The lineage of the Knights of Lichtenstein – a respectable and noble family – subsisted until the 17th century. Their ancestral seat Lichtenstein Fortress was situated directly above Honau and the source of the river Echaz, a site which today is called “Old Lichtenstein”.
In addition to their impressive ancestral seat the Masters of Lichtenstein (the last of them died fighting the Turks in 1687) possessed goods and held power in Honau, Ober- and Unterhausen, Holzelfingen and Kleinengstingen.
In the course of the so-called “Wars of the Cities” the Masters of Lichtenstein were attacked by the citizens of Reutlingen time and again. The latter conquered and destroyed the fortress in 1377. It has not been rebuilt ever since. Instead of reconstructing the fortress the lordship of Württemberg had another Lichtenstein Fortress built – 15 minutes off “Old Lichtenstein”.
The new Lichtenstein Fortress, built in 1390, was considered to be one of the best-fortified fortresses of the Middle Ages and withstood every single attack. In 1567, however, it lost its status as ducal seat and deteriorated. In 1802 the building was dismantled to its foundation walls and replaced by a rather unpretentious hunting lodge.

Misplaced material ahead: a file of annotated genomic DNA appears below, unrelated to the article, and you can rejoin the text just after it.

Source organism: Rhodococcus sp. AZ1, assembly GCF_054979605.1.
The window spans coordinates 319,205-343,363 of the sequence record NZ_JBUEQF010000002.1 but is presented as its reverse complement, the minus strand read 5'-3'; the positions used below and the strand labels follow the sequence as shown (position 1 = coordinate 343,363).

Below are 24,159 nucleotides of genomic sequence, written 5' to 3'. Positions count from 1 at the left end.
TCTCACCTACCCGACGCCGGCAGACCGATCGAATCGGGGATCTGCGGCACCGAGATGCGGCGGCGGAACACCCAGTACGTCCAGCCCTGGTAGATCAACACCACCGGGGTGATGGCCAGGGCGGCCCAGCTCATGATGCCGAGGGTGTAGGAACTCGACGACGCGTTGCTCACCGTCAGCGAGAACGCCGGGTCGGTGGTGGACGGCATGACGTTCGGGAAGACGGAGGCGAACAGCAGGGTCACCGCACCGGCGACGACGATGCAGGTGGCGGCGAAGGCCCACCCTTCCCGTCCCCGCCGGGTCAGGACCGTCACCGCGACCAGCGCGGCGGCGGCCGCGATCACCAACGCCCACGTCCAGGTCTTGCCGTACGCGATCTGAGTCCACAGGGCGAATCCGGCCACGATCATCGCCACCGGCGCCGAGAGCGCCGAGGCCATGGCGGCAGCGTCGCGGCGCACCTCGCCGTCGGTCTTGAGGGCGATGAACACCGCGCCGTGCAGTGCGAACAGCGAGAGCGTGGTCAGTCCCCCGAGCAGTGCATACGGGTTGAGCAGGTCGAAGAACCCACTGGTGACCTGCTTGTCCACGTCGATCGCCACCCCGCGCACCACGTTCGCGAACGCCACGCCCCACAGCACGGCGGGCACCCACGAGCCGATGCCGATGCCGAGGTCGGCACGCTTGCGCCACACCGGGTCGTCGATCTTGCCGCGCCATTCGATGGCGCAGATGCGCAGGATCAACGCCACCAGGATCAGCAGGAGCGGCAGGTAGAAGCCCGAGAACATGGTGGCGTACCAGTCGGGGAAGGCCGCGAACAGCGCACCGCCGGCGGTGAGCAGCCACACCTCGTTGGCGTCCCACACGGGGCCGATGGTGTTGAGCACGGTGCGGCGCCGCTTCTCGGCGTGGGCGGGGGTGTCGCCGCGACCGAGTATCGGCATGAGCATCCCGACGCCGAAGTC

In 1837 Count Wilhelm of Württemberg bought the hunting lodge and the surrounding estate from his cousin King Wilhelm of Württemberg. Inspired by the novel “Lichtenstein” by Wilhelm Hauff and with the aid of architect Heideloff Count Wilhelm of Württemberg then had a German medieval knight’s castle built in 1840-42. This new construction included the foundation walls of the ancient fortress up to the third floor. Adjoining buildings and facilities, a courtyard and a curtain wall completed the castle complex. A painter from Nuremberg was responsible for the inner and outer ornamentation of the castle.
Yet, according to contemporary accounts, the heart and soul behind the process of the reconstruction was “the illustrious builder-owner with his ingenious ideas.” Having a preference for arts and home country Count Wilhelm of Württemberg furnished the rooms of the castle himself. Lichtenstein Castle, now a romantic neo-Gothic knight’s castle, was inaugurated in 1842 with the King present.
For technical and legal reasons Dr Wilhelm Duke of Urach Count of Württemberg founded a BGB company by the name of “Gesellschaft bürgerlichen Rechtes der Familie Dr. Wilhelm Herzog von Urach Graf von Württemberg“ in 1929.
Restoration of the outer wall, the tower and the roof started in 1980. Over the years until 1998 the second floor alongside various valuable art-historical objects were restored. With the aid of foundations and non-profit associations (“Wüstenrotstiftung” and “Fördergemeinschaft zur Erhaltung des Schlosses Lichtenstein e.V.”) the third and fourth floor of Lichtenstein Castle were restored in 1998-2002.